Hiring Employees

Are you ready to hire new employees for your business? Maybe you want to bring in some new people for an expansion or perhaps you’re just opening. Performing background checks and drug tests are often essential parts of the hiring process.

When you place an advertisement for employment you are casting a wide net across many people, and you can’t always tell for sure that a potential new hire is always telling the truth, as everyone wants to put their best foot forward. Most of the time, these checks and tests are standard procedure and occur at the onset of an offer for employment.

The first step is to place your ad and then sort the responses into potential yes and no categories. For those employees who seem like a good match for your company, you will then want to interview them either over the phone or in person.

Once you have selected your candidates and put them through your company’s initial interview process, you can ask them to sign documents approving a background check and or drug test, with fulfillment of the offer contingent upon the results.

Background Checks

Submitting a candidate’s information for a background check is fairly simple now that we have online request strategies and payment options to utilize. With a name, address, and Social Security number, you can pay a small fee to the National Criminal Database Search for a copy of a potential employee’s background check nationwide.

Misdemeanors may or may not interfere with a person’s ability to perform the job depending on your requirements. Someone who lost their license due to a DUI is obviously not the right candidate for a Catering Driver position. Felonies are obviously more serious and should be considered potential red flags.

There are some instances, however, where people with felonies are in vocational rehabilitation working with others to find suitable employment. Some companies do hire individuals with felony records, and there may be government incentives to do so, if you so choose.

Drug Tests

Drug testing a potential hire is always a good idea before you officially hire the individual, so you can ensure that he or she is a responsible person without an addiction disorder or criminal behavior.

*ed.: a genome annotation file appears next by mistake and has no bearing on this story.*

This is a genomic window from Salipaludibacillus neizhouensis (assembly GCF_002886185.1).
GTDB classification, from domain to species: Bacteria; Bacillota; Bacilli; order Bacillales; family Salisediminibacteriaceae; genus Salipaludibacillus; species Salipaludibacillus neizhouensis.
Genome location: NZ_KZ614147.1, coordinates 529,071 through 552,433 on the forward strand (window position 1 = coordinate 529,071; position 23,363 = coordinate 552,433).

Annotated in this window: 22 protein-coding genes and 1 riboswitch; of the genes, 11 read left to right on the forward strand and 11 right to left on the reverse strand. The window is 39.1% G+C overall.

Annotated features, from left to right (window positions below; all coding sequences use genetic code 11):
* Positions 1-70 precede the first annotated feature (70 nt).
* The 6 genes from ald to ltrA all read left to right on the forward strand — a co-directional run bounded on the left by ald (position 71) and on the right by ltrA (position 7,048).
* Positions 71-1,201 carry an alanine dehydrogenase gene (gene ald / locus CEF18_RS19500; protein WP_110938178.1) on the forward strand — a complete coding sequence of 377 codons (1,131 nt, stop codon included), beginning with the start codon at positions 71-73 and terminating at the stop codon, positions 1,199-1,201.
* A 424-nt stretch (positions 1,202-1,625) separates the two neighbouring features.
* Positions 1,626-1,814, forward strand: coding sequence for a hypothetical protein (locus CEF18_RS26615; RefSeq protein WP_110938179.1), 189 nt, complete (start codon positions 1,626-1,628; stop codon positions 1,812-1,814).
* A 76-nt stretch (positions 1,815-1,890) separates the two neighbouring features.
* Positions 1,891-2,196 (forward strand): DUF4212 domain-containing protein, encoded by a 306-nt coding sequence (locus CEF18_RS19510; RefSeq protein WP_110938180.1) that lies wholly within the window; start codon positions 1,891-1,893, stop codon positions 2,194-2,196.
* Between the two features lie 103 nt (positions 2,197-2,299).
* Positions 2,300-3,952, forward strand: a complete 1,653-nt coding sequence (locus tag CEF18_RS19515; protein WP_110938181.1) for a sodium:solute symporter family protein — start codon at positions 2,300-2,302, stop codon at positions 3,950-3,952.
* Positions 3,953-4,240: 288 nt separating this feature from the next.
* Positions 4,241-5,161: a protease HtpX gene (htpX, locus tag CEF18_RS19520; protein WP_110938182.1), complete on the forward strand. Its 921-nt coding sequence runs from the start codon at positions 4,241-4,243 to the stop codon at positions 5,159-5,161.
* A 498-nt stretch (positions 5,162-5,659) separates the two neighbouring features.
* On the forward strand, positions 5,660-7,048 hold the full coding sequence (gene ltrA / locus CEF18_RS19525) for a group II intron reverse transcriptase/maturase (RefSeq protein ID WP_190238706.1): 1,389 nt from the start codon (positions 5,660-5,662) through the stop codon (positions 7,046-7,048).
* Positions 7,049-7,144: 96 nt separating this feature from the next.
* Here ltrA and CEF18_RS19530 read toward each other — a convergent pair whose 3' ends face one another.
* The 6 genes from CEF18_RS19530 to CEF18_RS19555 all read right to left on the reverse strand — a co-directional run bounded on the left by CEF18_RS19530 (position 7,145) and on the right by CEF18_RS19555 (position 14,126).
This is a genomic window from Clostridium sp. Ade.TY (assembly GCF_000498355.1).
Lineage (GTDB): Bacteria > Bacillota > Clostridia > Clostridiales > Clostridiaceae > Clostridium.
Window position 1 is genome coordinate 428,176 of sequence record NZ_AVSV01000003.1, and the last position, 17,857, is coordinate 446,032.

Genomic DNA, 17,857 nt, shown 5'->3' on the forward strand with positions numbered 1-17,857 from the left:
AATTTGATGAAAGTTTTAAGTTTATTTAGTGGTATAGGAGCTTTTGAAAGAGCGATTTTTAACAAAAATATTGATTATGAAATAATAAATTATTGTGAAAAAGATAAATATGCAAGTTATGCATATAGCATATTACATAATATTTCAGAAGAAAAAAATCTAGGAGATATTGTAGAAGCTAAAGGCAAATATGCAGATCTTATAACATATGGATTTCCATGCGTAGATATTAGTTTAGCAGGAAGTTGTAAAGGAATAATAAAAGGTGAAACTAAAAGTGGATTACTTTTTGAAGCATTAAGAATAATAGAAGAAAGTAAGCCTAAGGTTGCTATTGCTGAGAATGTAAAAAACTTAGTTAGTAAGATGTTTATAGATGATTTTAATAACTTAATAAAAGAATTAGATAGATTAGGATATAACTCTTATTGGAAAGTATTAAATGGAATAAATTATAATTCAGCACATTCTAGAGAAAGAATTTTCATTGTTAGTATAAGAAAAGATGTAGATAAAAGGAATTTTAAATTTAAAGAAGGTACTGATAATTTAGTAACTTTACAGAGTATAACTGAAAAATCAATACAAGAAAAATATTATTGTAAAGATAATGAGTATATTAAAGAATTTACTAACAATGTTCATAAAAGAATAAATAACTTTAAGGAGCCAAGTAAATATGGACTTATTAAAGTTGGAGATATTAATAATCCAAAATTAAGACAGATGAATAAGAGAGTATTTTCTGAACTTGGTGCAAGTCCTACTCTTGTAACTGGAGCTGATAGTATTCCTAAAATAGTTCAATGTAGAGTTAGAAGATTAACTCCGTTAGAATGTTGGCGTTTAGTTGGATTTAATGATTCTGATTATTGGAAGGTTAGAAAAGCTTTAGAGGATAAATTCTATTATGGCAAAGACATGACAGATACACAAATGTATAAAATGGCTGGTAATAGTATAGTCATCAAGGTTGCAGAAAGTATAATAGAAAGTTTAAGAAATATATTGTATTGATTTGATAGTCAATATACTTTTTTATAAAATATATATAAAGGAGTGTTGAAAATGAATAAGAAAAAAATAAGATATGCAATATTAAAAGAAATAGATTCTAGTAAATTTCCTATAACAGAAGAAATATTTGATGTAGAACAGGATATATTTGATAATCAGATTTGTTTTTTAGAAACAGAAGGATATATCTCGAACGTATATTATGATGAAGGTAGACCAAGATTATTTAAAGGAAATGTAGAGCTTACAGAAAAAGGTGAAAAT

You can purchase small test kits in bulk that can be administered orally, as well as cups to dip testing strips into a urine sample. These tests provide a positive or negative result right away, which will alert you to a need for confirmation.

A lab will still need to affirm the results, usually with a urine test, although you may choose not to hire them because of the first test result. Urine testing is often provided by a separate medical facility, and you may or may not pay the administrative fees, which can average around $40 for a 5-panel test, which includes Amphetamines, Opiates, Cocaine, PCP, and THC. There are many other comprehensive panels that can be included in the assay but they cost more and may require a blood or hair sample as well.

 Insurance

 Full disclosure for insurance reports is an important part of receiving your reimbursement if an accident or injury occurs. If an employee is under the influence, especially on the job, you may be responsible for the damages, and this can get expensive rather quickly.

Safety in the workplace starts with attention and prevention, and someone who is on drugs might be less likely to pay attention to their tasks and their environment, especially with pills and the use of opiates.

Someone on “Uppers” may do their job well, but it may be at the expense of their life. They will pay with their health and mental stability, and you, as their employer, will pay with denied insurance claims and some major risks to your business.

Another reason to invest in a “Drug Free Work Place” is to take advantage of the federal Workers Compensation discounts that they offer. If you can guarantee a drug free work place, you can get discounts on your worker’s compensation insurance.

Legal Rights

Some people do have legal rights when it comes to testing positively for drugs; however, in most cases, when someone tests positive, it costs them the job offer. Some individuals with disabilities may be cleared to take an opioid prescription that is synthetic like Tramadol. This will trigger a false positive on a drug test; however, it is not false because they are prescribed low levels of the drug, so there is a grey area there that is going to need refinement as we work toward a better approach to drug policy.

Medical Marijuana is another legal boundary that needs to be further investigated. There are now over 32 studied compounds from marijuana species varieties and THC is only one of them, specifically the first one identified. As more people are being prescribed medical marijuana, with positive results, we must assess whether it is a possible issue to include it with the truly dangerous drugs that compose the rest of the category.

Safety and Loss Prevention

Some accidents can occur whether your employees are diligent or not, and if someone is careless, this poses an even bigger risk. Maybe a potential hire was once fired because he caught a previous store on fire and went to jail for property damage. This may equate to large payouts from insurance claims, so it is important to drug test your employees and do background-checks as well to protect yourself and your company. This will also prevent loss of inventory, due to the mishandling of items or theft.

When sifting through the new hire process, it is important to put a significant emphasis on reliable drug testing and thorough background checks to protect your company from future legal ramifications. Both of these procedures plays a part in streamlining the hiring process and maintaining a drug-free, consistent environment in which your employees can thrive and be productive.